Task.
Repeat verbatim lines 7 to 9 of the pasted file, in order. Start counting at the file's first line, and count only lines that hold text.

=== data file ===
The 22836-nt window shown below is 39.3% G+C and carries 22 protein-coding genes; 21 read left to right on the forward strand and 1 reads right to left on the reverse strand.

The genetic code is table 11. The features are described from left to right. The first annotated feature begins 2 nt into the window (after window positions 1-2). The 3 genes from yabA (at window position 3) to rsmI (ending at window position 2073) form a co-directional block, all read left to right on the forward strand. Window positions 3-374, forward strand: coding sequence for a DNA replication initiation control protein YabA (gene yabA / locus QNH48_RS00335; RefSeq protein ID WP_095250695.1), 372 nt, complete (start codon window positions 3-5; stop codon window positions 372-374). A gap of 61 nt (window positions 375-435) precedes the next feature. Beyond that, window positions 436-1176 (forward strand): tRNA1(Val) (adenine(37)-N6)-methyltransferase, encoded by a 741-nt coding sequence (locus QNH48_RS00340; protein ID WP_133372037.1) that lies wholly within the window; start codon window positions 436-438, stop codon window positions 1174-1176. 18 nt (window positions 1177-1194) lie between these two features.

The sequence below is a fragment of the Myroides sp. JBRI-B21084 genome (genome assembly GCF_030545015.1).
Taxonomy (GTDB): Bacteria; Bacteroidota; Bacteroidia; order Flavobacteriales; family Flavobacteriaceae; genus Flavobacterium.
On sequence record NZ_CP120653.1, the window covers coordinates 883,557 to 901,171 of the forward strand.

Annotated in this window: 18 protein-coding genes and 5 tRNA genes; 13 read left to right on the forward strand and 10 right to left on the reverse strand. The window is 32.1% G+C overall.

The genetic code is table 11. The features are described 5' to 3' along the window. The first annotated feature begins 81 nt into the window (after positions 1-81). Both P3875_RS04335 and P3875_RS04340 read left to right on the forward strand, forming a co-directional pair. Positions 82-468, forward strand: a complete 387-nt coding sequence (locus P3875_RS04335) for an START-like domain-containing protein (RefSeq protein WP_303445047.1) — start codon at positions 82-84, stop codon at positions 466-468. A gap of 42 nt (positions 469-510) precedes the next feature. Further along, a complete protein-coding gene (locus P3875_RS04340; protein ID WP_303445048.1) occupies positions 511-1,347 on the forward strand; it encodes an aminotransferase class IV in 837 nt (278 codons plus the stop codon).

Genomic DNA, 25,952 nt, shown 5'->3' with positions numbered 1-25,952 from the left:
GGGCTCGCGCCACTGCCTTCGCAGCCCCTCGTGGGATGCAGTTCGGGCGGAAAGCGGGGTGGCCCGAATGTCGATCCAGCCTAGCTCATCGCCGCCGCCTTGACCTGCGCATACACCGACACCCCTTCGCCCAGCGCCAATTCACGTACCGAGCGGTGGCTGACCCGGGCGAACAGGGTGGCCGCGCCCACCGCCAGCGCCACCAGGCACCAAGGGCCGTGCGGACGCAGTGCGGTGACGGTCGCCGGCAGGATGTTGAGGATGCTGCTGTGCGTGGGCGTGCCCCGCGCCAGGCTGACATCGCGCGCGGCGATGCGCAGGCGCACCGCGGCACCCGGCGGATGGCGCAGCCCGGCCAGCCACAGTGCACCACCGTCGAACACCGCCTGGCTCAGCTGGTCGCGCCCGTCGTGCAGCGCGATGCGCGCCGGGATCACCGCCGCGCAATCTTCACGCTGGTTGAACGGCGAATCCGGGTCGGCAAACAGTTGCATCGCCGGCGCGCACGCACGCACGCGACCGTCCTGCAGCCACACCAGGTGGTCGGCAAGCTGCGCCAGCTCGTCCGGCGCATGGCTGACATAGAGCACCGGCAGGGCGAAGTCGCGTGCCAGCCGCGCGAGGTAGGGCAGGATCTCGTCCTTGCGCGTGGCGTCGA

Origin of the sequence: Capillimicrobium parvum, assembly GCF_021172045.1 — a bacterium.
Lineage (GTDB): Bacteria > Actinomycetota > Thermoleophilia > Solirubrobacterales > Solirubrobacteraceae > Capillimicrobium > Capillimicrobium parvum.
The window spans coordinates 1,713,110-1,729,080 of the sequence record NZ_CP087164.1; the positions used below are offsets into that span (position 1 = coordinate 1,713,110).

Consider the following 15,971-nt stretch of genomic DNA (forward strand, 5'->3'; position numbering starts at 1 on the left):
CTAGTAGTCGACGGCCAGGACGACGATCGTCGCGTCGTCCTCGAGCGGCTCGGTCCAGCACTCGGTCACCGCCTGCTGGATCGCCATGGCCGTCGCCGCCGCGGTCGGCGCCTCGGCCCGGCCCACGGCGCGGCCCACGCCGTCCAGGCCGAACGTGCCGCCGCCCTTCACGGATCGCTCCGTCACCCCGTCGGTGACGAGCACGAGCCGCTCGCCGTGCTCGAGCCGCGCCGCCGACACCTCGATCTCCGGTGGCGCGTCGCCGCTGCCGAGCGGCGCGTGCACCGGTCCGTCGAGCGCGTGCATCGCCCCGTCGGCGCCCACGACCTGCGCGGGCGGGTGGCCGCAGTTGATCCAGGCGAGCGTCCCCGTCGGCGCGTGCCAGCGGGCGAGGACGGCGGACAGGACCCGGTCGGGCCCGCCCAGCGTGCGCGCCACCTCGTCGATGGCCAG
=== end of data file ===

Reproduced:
The genetic code is table 11. The features are described 5' to 3' along the window. The first annotated feature begins 81 nt into the window (after positions 1-81). Both P3875_RS04335 and P3875_RS04340 read left to right on the forward strand, forming a co-directional pair. Positions 82-468, forward strand: a complete 387-nt coding sequence (locus P3875_RS04335) for an START-like domain-containing protein (RefSeq protein WP_303445047.1) — start codon at positions 82-84, stop codon at positions 466-468. A gap of 42 nt (positions 469-510) precedes the next feature. Further along, a complete protein-coding gene (locus P3875_RS04340; protein ID WP_303445048.1) occupies positions 511-1,347 on the forward strand; it encodes an aminotransferase class IV in 837 nt (278 codons plus the stop codon).

Genomic DNA, 25,952 nt, shown 5'->3' with positions numbered 1-25,952 from the left:
GGGCTCGCGCCACTGCCTTCGCAGCCCCTCGTGGGATGCAGTTCGGGCGGAAAGCGGGGTGGCCCGAATGTCGATCCAGCCTAGCTCATCGCCGCCGCCTTGACCTGCGCATACACCGACACCCCTTCGCCCAGCGCCAATTCACGTACCGAGCGGTGGCTGACCCGGGCGAACAGGGTGGCCGCGCCCACCGCCAGCGCCACCAGGCACCAAGGGCCGTGCGGACGCAGTGCGGTGACGGTCGCCGGCAGGATGTTGAGGATGCTGCTGTGCGTGGGCGTGCCCCGCGCCAGGCTGACATCGCGCGCGGCGATGCGCAGGCGCACCGCGGCACCCGGCGGATGGCGCAGCCCGGCCAGCCACAGTGCACCACCGTCGAACACCGCCTGGCTCAGCTGGTCGCGCCCGTCGTGCAGCGCGATGCGCGCCGGGATCACCGCCGCGCAATCTTCACGCTGGTTGAACGGCGAATCCGGGTCGGCAAACAGTTGCATCGCCGGCGCGCACGCACGCACGCGACCGTCCTGCAGCCACACCAGGTGGTCGGCAAGCTGCGCCAGCTCGTCCGGCGCATGGCTGACATAGAGCACCGGCAGGGCGAAGTCGCGTGCCAGCCGCGCGAGGTAGGGCAGGATCTCGTCCTTGCGCGTGGCGTCGA